94 Wn. App. 736, CORBALLY v. KENNEWICK SCH. DIST.

[No. 16957-0-III. Division Three. March 18, 1999.]

JEFF CORBALLY, Appellant, v. KENNEWICK SCHOOL DISTRICT, Respondent.

[1] Judgment - Summary Judgment - Issues of Fact - Determination as a Matter of Law - In General. On a motion for summary judgment, an issue of disputed fact may be determined as a matter of law if reasonable minds could reach only one conclusion from the evidence.

[2] Government - Negligence - Negligent Investigation - Right of Action. Unless it is based on a specific duty to investigate as established by a statute or administrative rule, a claim for negligent investigation is not actionable in this jurisdiction.

[3] Schools - Teachers - Discharge - Sufficient Cause -

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Misconduct - Duty to Investigate. WAC 180-86-110, which requires a school district superintendent to file a complaint with the superintendent of public instruction after making a determination, based on reliable information, that a certificated employee is not of good moral character, is personally unfit, or has committed an act of unprofessional conduct, does not impose on a school district a duty to investigate.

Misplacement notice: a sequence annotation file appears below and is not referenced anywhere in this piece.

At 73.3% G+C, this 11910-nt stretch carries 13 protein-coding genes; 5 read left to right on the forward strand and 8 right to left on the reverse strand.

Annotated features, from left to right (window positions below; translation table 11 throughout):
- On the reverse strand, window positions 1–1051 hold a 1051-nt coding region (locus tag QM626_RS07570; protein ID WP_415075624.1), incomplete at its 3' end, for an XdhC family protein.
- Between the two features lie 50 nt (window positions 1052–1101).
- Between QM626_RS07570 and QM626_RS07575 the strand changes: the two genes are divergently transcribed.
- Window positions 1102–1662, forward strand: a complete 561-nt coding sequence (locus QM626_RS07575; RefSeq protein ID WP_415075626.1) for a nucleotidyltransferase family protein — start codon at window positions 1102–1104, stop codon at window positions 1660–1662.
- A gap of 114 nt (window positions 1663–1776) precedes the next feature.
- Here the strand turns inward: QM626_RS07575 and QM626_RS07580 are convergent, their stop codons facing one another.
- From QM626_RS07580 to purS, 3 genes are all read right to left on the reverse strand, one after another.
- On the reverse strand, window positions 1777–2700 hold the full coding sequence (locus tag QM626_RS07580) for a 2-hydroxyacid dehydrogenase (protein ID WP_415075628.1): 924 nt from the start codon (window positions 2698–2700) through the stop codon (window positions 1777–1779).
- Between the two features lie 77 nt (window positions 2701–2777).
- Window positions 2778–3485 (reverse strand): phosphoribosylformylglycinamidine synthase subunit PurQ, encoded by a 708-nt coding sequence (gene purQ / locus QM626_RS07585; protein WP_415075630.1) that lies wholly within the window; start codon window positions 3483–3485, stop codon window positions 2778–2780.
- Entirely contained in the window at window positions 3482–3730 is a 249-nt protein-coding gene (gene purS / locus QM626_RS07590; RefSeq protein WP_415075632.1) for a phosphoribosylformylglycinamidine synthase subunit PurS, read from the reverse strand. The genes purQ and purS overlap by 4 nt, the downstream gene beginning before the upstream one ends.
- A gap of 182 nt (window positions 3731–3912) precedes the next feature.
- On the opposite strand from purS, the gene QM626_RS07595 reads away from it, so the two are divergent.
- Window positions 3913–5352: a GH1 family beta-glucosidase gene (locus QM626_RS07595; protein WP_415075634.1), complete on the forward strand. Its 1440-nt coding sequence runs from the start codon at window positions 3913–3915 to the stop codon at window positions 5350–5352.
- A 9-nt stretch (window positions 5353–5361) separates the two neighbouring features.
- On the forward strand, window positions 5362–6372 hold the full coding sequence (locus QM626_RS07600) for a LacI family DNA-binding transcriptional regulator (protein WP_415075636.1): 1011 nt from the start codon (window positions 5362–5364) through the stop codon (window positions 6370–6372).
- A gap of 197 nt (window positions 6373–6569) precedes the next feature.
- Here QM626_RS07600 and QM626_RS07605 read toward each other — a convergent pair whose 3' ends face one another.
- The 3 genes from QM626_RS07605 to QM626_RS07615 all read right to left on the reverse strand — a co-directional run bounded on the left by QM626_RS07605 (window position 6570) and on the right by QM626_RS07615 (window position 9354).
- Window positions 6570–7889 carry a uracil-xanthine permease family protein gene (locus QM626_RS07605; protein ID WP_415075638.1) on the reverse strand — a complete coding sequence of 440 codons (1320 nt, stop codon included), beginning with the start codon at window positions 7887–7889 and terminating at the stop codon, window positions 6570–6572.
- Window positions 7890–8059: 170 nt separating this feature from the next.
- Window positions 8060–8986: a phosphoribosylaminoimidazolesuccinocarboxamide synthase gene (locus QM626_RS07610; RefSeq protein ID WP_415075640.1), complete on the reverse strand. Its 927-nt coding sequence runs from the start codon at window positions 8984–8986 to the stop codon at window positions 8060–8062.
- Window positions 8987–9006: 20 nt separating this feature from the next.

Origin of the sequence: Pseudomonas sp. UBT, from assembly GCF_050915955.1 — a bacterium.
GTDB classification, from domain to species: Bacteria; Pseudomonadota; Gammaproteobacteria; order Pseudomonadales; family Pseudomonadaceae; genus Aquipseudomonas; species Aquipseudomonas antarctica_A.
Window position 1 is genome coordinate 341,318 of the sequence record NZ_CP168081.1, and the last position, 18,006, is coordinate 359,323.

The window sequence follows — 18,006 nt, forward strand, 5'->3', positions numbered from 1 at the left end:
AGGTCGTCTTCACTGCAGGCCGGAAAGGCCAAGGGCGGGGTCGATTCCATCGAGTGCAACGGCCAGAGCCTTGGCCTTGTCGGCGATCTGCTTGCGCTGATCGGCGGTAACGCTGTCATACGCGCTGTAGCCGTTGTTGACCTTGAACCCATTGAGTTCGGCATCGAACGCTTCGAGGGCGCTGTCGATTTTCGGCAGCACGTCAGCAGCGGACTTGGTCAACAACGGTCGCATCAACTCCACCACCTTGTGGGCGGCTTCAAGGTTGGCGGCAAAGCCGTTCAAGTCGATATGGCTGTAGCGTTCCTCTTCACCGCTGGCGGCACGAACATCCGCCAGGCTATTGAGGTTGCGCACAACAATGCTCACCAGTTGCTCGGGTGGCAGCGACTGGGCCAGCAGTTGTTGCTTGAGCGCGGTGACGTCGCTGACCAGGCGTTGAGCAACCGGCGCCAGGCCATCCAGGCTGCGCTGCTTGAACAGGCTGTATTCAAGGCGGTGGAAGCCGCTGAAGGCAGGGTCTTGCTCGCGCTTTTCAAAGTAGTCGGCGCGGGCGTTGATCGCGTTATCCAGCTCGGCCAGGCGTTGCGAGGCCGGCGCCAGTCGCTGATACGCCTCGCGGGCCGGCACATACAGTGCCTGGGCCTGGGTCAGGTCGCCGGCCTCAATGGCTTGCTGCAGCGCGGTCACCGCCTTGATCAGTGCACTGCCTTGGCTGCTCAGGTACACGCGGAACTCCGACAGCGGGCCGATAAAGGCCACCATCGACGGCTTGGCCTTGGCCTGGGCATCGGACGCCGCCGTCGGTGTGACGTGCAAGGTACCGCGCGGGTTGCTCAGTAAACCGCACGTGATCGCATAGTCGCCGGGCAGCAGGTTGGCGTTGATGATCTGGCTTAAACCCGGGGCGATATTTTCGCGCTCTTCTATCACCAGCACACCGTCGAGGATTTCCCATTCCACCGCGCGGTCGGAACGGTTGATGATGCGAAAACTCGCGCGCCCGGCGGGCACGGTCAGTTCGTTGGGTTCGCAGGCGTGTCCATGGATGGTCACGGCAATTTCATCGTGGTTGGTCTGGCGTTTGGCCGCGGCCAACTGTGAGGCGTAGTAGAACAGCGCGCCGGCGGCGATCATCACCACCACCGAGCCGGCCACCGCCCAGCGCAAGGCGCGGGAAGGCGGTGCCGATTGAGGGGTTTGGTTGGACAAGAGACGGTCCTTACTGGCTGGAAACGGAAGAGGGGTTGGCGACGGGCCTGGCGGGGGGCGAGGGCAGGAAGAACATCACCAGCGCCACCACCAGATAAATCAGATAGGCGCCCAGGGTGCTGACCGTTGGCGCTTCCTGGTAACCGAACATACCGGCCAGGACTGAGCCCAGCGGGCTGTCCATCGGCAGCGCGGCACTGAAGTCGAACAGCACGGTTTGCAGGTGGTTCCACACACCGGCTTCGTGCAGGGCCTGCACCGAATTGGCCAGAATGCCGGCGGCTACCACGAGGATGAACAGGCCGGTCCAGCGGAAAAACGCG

[4] Libel and Slander - Elements - In General. Defamation is established upon proof of (1) falsity, (2) an unprivileged communication, (3) fault, and (4) damages. When the plaintiff is a public figure or public official, the degree of fault required is actual malice.

[5] Libel and Slander - Public Official - Public School Teacher. A public school teacher is a public official for purposes of a defamation claim if the claim involves the manner in which the teacher performed teaching duties pursuant to a public contract.

[6] Libel and Slander - Elements - Falsity - Proof - Opinion Statements. Statements of opinion or ideas that do not assert provable facts cannot support a defamation claim.

[7] Libel and Slander - Qualified Privilege - Determination. When the facts regarding the circumstances of a communication are not in dispute, the determination of whether the communication is privileged is a question of law.

[8] Libel and Slander - Absolute Privilege - Publication Required by Law. Anyone who is required by law to publish defamatory material is absolutely privileged in doing so.

[9] Libel and Slander - Qualified Privilege - Public Interest. The publication of material concerning a matter of public interest is qualifiedly privileged. Once a qualified privilege is established, a defamation claim cannot proceed unless it is shown that the privilege was abused.

[10] Libel and Slander - Qualified Privilege - Abuse - What Constitutes. A qualified privilege to publish certain material is not abused unless the material was published with malice, i.e. with ill will or the absence of good faith.

[11] Privacy - Invasion of Privacy - Public Disclosure of Private Information - Right of Action - In General. Common-law invasion of privacy is actionable in this jurisdiction.